I must own to a feeling of disappointment on reading Mr. Buchanan's remarks on the causes of plant variation in the colony. His extensive knowledge of the vegetation of its south and south-western portions especially, had led me to expect that he would throw some light on this obscure, but interesting, subject. His remarks on the influence of wind on plants have failed to convince me of the possibility of permanent variation being produced by its agency, which is purely mechanical, as it has been again and again proved that seeds from wind-dwarfed and prematurely aged trees, descended from others grown in the same locality for ages past, are capable in ordinary situations of producing trees of the normal type and luxuriance.
Dodonœa viscosa, which is cited by Mr. Buchanan as a (possible) instance of a species exhibiting an increasing tendency to variation as it recedes from its centre of maximum growth, does not in any way support that view, whether considered with regard to New Zealand alone, or to the numerous countries in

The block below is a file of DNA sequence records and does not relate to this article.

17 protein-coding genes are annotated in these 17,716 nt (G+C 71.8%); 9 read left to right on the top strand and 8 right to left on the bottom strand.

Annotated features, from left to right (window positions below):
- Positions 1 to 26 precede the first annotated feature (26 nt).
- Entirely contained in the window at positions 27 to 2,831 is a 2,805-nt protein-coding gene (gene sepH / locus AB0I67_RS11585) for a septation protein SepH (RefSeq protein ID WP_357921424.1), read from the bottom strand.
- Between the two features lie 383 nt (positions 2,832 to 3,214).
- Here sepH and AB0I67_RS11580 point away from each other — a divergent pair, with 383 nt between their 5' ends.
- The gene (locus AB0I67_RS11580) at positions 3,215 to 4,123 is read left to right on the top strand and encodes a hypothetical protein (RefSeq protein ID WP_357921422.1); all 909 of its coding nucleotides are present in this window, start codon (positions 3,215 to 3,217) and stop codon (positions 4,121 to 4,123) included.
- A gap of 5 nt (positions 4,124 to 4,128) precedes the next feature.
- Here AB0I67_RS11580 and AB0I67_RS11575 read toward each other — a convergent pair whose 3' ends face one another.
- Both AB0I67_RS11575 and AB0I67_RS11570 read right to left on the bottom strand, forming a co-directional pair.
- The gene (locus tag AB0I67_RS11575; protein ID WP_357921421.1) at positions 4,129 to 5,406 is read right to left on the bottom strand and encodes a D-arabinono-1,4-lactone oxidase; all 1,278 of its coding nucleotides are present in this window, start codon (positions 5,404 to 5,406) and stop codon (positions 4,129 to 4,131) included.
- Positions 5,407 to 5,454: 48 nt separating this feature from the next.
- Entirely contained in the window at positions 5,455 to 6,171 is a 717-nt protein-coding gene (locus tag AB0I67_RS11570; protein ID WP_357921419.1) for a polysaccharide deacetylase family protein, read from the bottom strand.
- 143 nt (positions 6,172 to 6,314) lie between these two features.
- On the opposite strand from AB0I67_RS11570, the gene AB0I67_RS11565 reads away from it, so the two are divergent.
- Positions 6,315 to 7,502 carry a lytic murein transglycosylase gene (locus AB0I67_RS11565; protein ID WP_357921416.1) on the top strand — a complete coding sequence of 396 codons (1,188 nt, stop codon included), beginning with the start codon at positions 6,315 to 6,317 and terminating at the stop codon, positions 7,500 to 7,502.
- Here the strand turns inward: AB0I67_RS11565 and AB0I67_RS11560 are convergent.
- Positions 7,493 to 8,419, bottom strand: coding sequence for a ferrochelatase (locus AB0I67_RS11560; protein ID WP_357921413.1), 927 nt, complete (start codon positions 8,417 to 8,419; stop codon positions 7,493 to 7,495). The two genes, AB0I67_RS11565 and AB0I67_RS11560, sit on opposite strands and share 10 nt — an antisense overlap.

which it is found. The causes of variation in the northern part of New Zealand, at any rate, are strictly local. At Mount Camel, he states that it is found in a peculiarly dwarf and stunted condition—the same condition is found still further north, and, contrary to the theory which he appears to support, in many localities to the south also. But on the other hand, there are luxuriant specimens, twenty feet high, to be seen at Spirits' Bay in the extreme north, which is equally opposed to the theory. At Whangarei, and at Omaha, the tree attains a height of thirty feet, while one hundred miles south of Whangarei it is seen in abundance, only a few inches in height, growing in great luxuriance, and producing well-developed large sized fruit.